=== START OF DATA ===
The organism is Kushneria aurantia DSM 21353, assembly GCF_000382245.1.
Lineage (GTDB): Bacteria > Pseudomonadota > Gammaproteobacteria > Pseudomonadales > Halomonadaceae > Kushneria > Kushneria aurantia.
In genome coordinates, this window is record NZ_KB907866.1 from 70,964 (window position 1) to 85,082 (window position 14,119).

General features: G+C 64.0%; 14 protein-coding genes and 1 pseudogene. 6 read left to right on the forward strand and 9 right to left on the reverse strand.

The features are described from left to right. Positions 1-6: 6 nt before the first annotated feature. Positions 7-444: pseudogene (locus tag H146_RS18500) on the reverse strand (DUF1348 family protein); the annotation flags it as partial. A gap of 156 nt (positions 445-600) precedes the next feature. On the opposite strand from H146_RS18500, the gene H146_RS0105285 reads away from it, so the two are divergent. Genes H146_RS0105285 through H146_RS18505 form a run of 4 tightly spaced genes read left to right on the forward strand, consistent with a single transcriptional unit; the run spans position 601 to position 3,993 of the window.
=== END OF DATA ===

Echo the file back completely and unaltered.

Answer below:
The organism is Kushneria aurantia DSM 21353, assembly GCF_000382245.1.
Lineage (GTDB): Bacteria > Pseudomonadota > Gammaproteobacteria > Pseudomonadales > Halomonadaceae > Kushneria > Kushneria aurantia.
In genome coordinates, this window is record NZ_KB907866.1 from 70,964 (window position 1) to 85,082 (window position 14,119).

General features: G+C 64.0%; 14 protein-coding genes and 1 pseudogene. 6 read left to right on the forward strand and 9 right to left on the reverse strand.

The features are described from left to right. Positions 1-6: 6 nt before the first annotated feature. Positions 7-444: pseudogene (locus tag H146_RS18500) on the reverse strand (DUF1348 family protein); the annotation flags it as partial. A gap of 156 nt (positions 445-600) precedes the next feature. On the opposite strand from H146_RS18500, the gene H146_RS0105285 reads away from it, so the two are divergent. Genes H146_RS0105285 through H146_RS18505 form a run of 4 tightly spaced genes read left to right on the forward strand, consistent with a single transcriptional unit; the run spans position 601 to position 3,993 of the window.